We need to face the truth, the whole shooting match is aimed at converting normal clever young kids into thick socialists with a green patina, and nothing more. It is cynical and it is rather sick, considering we are paying the corrupters of our youth to educate or entertain them... Not ruin their lives.

Anonymous said...

My grandad had an allotment - they were behind the Sweet Home Inn, which is on the Ringwood Road on the way out of Poole. Before the war Grandad helped build Blandford Camp for the Royal Corps of Signals. When war broke out the Ministry of Labour sent him to work at Supermarine and after six months training he was put to work making wings for the Spitfire. Get this, he cycled all the way from Poole to Southampton every Sunday afternoon to be at work on Monday after cycling home from Hamble every Saturday lunchtime. For two years he worked 70 hours a week on those wings. Almost killed him as his lungs were already shot from working down the pit from age 12. That's why he wasn't called up to fight. He loved the allotment as it helped feed his four children throughout the war. He died at home after the war ended and the Doctor said to my Nan "your husband was completely exhausted Mary".


Anonymous said...

wonderful stuff Radders and Stop buying/ drinking plastic BOTTLED WATER!

try living, tell the kids to, live in a tent at the bottom of the garden for a couple of winters nights.

Smoking Scot said...

There's definitely a problem with waste disposal in the Dominican Republic.

And a similar thing happened in Japan following that infamous tsunami, however that included vehicles.

m davies said...

John Brown 09:47

Quite a number of years ago now, in Edmonton, Canada, I was visiting friends and in their back lane, at the back of most houses, were items that were left out for anyone to take and use. A great idea that should have taken on over here by now. Unfortunately, ...

Span Ows said...

There's more than a few memes about this too. Walking, re-using, hand-me-downs (often more than once), darned socks, washing nappies, using scary hot yellow ball in sky to dry clothes, minimal plane travel, a fraction of the car travel, reused (many many MANY times) non-plastic shopping bags, using bikes for daily chores and travel (i.e. not as 'fitness' exercise) etc.

Pat said...

Since these young people already know it all, it's obviously stupid that they attend school.
Lower the school leaving age to 12 and let's get them out in the world giving us the benefit of their talent. At the same time we would free up a lot of teachers who are clearly wasting their time and get them doing something useful.

JPM said...

VEGETABLE gardeners are pleading with Britain to please, for the love of sweet Jesus Christ on a bike, take some of these courgettes.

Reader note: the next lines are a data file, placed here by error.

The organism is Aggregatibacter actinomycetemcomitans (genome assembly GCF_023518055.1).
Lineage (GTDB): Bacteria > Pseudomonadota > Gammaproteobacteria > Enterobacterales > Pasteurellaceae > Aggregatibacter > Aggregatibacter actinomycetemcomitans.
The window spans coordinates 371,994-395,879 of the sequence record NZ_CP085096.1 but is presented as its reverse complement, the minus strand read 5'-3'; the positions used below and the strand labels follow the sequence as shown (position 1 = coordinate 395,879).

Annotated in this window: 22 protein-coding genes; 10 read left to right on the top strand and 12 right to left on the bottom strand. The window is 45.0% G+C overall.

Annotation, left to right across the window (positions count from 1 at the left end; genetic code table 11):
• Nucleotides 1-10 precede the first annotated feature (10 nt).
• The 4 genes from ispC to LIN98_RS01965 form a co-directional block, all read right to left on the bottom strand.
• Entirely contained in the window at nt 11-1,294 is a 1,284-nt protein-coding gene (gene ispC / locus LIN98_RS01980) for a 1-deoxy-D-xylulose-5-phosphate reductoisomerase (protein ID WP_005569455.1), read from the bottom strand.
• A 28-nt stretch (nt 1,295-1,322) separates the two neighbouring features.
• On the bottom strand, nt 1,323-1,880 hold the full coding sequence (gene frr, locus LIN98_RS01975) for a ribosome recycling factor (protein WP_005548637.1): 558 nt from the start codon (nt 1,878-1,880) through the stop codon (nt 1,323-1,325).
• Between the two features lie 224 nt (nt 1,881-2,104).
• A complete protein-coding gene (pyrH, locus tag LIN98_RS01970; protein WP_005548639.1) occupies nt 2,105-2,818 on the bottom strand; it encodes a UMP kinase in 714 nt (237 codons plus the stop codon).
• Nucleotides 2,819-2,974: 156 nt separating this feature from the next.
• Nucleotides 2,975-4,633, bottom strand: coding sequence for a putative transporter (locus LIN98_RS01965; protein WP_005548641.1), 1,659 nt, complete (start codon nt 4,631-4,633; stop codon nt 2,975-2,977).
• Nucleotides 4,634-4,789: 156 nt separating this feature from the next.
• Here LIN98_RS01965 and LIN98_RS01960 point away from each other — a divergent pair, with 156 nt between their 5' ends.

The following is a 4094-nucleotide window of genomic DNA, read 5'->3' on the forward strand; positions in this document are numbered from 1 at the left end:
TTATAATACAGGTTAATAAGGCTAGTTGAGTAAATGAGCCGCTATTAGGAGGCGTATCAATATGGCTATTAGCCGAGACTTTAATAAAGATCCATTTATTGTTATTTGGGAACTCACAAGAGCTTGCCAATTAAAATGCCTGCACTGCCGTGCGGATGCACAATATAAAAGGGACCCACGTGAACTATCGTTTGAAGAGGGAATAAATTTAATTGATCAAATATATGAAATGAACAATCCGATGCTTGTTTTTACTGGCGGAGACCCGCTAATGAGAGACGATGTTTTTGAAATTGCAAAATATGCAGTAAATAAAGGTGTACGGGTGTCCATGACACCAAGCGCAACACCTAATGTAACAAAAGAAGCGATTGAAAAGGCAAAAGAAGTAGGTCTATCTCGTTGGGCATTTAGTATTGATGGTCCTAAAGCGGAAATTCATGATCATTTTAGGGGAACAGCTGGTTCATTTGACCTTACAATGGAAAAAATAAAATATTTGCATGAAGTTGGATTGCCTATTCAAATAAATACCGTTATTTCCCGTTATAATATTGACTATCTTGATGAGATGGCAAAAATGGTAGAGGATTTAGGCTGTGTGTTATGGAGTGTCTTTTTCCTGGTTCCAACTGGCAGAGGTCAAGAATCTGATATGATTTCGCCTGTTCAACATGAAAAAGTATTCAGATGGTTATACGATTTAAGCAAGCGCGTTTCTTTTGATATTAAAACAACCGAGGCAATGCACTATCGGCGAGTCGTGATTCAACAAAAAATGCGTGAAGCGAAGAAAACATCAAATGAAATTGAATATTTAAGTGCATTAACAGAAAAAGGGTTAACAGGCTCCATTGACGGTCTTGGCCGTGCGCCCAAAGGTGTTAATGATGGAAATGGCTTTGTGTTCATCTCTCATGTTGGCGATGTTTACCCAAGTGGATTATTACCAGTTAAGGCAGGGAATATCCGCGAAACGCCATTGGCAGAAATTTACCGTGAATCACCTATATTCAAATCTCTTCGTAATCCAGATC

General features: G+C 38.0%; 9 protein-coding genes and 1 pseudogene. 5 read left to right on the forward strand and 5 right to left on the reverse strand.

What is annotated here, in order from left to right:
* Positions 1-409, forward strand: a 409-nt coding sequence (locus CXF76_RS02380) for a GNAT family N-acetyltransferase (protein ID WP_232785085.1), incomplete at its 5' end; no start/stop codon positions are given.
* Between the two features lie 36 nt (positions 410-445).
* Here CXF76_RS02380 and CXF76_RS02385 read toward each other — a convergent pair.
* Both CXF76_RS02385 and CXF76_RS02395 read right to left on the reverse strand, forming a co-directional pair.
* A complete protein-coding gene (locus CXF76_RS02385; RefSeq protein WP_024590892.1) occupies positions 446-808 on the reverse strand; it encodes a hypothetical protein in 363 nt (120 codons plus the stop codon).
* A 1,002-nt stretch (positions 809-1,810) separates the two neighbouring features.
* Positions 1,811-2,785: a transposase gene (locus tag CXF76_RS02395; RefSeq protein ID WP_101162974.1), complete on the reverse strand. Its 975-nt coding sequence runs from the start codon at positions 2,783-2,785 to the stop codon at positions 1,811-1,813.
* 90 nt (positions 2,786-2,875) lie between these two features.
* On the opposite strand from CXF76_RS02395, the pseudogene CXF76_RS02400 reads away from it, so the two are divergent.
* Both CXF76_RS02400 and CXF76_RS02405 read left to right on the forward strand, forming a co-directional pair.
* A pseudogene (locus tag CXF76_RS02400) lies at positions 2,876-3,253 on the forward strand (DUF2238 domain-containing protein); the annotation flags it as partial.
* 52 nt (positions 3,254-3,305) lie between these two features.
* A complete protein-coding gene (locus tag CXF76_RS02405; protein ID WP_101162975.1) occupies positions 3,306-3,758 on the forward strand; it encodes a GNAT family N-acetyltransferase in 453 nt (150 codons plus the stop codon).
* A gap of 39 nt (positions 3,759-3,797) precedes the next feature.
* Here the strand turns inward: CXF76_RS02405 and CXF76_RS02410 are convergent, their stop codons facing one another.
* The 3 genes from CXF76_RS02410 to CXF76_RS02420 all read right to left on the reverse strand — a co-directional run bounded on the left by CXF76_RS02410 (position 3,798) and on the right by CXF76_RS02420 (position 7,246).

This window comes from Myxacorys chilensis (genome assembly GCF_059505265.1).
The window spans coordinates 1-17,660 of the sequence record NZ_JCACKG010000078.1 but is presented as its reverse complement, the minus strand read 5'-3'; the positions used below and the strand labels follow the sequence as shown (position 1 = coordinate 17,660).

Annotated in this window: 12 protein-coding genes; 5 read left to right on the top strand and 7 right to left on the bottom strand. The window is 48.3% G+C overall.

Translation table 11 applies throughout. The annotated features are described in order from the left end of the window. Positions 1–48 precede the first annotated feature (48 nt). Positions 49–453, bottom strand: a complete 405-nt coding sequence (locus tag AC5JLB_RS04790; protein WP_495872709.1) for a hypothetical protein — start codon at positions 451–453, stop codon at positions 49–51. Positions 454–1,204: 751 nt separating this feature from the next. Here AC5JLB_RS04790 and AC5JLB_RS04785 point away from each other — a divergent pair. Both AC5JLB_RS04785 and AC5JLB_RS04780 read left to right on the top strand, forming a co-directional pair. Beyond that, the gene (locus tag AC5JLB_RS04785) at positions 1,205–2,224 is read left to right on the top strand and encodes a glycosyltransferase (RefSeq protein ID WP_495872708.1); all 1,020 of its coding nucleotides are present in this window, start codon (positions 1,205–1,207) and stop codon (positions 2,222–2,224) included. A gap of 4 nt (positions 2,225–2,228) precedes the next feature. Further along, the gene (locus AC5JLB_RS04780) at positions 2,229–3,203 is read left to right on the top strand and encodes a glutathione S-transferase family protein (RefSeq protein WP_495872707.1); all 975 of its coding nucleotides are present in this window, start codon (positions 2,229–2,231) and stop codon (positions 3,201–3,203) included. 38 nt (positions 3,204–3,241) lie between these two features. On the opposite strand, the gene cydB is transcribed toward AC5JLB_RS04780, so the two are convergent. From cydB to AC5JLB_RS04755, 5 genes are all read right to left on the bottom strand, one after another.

Jane Thomson, said: “You have to take them. Oh god, please. I’ll send your kids to private school. Just f*cking take them.

“If you don’t I’ll have to turn my kitchen into a factory-sized production line for whatever the f*ck you’re supposed to make out of courgettes. Courgette jam? I don’t even like courgettes.

“What the f*ck am I doing with my life?

“It’s ironic really because I bet in France, or somewhere, they’ve got too many peaches. And they might like our courgettes. We could swap them.

“If only there was an organised way of trading things easily with other countries in Europe. If anyone thinks of one, can they let me know?”

(With acknowledgements)

Raedwald said...

yeah. Trucking courgettes to the south of France in big diesel belching 40-tonners choking the roads. What a brilliant idea.

Stephen J said...

I have never had a surfeit of courgettes.

They are what I call "fridge food", they look nice but taste of nothing, so there they sit.

The answer is to resist the urge to plant them, try to think about something else...

I know it is difficult, since you have resisted all attempts at reasoning so far cheesy, so the omens are not good.

JPM said...

It was, er, a joke, like, Raedwald.

Charles said...

I did not plant courgettes this year, I was liberated. Ironic because I finally found something to do with them. If you put chicken thighs on a roasting rack, then put sliced courgettes under them before roasting in the oven, all the juice from the chicken soaks into the courgettes while the steam from the courgettes keeps things from getting too dry. Very nice, I will plant one seed next year.

fnord said...

I was told of a small town somewhere in New England so crime free that no one locked their car doors.
Except for harvest season, where if you did not take that precaution you would come back to your car and find a peck of courgettes on your seat.